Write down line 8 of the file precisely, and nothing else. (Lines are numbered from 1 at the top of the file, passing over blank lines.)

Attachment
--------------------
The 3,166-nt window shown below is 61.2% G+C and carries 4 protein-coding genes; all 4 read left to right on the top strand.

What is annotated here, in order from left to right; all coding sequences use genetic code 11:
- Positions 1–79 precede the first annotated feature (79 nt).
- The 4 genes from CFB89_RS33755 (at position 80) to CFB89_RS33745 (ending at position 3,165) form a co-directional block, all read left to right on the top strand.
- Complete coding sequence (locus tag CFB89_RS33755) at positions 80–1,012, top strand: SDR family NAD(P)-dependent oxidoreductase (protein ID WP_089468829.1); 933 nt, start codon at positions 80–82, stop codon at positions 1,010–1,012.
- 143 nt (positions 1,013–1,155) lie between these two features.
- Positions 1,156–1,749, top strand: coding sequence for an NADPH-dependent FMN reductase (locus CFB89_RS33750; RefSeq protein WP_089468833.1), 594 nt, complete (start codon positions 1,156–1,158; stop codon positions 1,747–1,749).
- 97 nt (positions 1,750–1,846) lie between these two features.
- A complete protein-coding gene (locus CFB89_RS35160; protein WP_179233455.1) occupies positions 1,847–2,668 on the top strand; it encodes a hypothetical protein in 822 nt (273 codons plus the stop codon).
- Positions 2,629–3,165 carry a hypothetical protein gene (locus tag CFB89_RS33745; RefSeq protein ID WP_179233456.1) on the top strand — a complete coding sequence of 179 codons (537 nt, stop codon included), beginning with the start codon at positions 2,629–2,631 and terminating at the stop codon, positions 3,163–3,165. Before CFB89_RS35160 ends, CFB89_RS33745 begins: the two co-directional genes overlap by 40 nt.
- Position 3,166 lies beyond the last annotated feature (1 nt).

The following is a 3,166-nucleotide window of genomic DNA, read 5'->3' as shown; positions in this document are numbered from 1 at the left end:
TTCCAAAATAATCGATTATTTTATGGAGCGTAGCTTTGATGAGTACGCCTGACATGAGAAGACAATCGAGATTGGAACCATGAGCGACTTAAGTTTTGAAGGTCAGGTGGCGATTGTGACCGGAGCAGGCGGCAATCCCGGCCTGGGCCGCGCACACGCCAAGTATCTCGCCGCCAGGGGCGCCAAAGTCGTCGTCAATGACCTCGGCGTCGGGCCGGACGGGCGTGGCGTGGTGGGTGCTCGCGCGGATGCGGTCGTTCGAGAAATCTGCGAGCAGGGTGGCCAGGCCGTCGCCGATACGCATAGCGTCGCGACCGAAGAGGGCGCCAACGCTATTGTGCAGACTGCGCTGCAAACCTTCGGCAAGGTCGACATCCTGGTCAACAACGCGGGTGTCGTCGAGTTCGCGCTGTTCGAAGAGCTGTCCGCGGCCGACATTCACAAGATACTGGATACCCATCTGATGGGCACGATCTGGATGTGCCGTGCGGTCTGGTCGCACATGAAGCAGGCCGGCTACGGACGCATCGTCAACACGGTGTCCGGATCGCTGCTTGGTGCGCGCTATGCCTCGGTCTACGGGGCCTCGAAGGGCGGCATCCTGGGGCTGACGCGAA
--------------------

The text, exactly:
- 97 nt (positions 1,750–1,846) lie between these two features.